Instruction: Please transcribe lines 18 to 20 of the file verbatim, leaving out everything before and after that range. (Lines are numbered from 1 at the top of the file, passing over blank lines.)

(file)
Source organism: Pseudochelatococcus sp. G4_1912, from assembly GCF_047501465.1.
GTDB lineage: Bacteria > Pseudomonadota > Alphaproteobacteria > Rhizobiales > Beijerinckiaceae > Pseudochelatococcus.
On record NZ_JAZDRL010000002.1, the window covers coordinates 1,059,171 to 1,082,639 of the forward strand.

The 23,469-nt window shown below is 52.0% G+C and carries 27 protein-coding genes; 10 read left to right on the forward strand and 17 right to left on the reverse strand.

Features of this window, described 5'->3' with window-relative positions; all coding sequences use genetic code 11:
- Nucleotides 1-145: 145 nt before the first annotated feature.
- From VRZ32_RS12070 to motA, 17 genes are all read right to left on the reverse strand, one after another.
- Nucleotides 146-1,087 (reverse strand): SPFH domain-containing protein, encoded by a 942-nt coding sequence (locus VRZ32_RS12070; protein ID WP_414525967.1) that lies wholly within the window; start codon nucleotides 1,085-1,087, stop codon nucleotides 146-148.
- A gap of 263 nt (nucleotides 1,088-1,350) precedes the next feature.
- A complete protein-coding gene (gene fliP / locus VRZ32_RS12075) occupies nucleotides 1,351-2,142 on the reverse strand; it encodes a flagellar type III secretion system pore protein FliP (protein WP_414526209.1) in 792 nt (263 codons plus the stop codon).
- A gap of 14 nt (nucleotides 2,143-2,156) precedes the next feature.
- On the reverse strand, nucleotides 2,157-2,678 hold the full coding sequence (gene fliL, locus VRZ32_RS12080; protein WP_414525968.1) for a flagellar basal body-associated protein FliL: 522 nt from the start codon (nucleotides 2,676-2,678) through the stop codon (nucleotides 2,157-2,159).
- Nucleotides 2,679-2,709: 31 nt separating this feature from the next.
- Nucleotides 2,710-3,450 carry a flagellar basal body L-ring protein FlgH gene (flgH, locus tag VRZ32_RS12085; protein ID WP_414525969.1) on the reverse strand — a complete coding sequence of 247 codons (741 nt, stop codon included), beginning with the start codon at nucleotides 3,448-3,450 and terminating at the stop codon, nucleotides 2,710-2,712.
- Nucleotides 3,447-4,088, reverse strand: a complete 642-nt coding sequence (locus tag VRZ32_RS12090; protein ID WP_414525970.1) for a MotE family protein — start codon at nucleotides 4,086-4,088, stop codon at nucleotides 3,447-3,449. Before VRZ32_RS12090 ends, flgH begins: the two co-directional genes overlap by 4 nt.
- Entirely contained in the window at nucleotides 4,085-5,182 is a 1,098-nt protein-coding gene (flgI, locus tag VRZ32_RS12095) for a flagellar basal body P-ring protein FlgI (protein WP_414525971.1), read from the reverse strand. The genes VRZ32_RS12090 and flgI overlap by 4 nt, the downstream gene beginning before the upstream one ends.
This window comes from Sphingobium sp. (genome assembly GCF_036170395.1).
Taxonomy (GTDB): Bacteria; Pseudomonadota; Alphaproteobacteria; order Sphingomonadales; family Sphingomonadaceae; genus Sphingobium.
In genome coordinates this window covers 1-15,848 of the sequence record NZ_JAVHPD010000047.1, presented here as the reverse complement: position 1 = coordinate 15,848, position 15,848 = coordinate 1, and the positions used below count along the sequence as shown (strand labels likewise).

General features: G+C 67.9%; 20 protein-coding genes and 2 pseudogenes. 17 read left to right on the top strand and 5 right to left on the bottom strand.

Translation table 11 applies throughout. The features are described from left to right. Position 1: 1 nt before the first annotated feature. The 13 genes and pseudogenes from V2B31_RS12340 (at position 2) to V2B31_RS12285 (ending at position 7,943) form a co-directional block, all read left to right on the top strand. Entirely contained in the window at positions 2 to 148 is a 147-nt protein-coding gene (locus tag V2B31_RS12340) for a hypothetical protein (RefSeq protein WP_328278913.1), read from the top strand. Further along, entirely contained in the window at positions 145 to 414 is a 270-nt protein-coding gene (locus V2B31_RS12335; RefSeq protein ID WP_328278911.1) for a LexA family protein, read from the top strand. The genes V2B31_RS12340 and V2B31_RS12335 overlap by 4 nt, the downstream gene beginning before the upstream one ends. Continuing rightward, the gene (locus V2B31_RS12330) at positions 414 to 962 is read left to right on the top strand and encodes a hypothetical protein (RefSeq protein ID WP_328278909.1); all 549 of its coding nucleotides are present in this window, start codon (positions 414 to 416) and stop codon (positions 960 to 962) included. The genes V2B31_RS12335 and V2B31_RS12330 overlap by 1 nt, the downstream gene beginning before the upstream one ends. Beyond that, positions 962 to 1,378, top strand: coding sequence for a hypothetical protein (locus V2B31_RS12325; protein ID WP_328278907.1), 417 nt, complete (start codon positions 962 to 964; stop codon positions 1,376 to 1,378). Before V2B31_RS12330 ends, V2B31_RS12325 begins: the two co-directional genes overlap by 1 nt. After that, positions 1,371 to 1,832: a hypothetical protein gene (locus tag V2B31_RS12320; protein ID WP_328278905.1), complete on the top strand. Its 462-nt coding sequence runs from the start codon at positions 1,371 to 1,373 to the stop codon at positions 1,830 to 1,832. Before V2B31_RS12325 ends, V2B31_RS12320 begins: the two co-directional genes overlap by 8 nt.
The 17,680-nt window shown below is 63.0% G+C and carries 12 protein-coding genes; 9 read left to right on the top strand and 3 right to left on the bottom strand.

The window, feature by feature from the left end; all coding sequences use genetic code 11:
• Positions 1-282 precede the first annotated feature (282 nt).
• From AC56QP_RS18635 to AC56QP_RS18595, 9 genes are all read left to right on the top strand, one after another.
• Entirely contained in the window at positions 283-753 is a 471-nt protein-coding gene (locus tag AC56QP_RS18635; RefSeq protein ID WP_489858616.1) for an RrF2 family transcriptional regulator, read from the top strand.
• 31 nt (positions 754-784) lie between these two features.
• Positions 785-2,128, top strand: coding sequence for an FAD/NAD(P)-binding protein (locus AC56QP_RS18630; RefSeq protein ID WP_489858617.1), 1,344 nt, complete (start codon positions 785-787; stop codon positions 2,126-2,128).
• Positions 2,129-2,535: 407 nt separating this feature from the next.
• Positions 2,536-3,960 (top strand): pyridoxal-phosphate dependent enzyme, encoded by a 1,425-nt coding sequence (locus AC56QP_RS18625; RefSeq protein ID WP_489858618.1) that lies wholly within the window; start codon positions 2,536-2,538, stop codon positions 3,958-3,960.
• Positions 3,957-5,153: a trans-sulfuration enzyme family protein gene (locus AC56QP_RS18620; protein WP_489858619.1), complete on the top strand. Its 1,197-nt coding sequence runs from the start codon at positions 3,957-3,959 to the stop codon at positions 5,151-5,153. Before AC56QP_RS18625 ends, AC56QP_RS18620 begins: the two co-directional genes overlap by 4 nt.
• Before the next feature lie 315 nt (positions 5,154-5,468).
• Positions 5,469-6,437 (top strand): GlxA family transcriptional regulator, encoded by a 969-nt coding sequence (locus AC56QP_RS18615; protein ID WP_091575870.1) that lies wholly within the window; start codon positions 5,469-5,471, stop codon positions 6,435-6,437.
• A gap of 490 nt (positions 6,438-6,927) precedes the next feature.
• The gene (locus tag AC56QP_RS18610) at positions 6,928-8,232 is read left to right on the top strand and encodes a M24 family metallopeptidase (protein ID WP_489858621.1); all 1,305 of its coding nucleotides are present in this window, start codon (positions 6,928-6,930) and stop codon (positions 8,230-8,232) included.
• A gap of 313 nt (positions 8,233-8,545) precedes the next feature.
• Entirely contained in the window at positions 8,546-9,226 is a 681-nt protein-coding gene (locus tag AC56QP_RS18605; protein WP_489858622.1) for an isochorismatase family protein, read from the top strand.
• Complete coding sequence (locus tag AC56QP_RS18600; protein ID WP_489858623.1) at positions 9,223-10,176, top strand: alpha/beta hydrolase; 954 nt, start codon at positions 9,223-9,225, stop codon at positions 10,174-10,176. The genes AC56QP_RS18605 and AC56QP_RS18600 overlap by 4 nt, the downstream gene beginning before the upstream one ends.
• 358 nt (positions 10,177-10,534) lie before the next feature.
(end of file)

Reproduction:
Taxonomy (GTDB): Bacteria; Pseudomonadota; Alphaproteobacteria; order Sphingomonadales; family Sphingomonadaceae; genus Sphingobium.
In genome coordinates this window covers 1-15,848 of the sequence record NZ_JAVHPD010000047.1, presented here as the reverse complement: position 1 = coordinate 15,848, position 15,848 = coordinate 1, and the positions used below count along the sequence as shown (strand labels likewise).

General features: G+C 67.9%; 20 protein-coding genes and 2 pseudogenes. 17 read left to right on the top strand and 5 right to left on the bottom strand.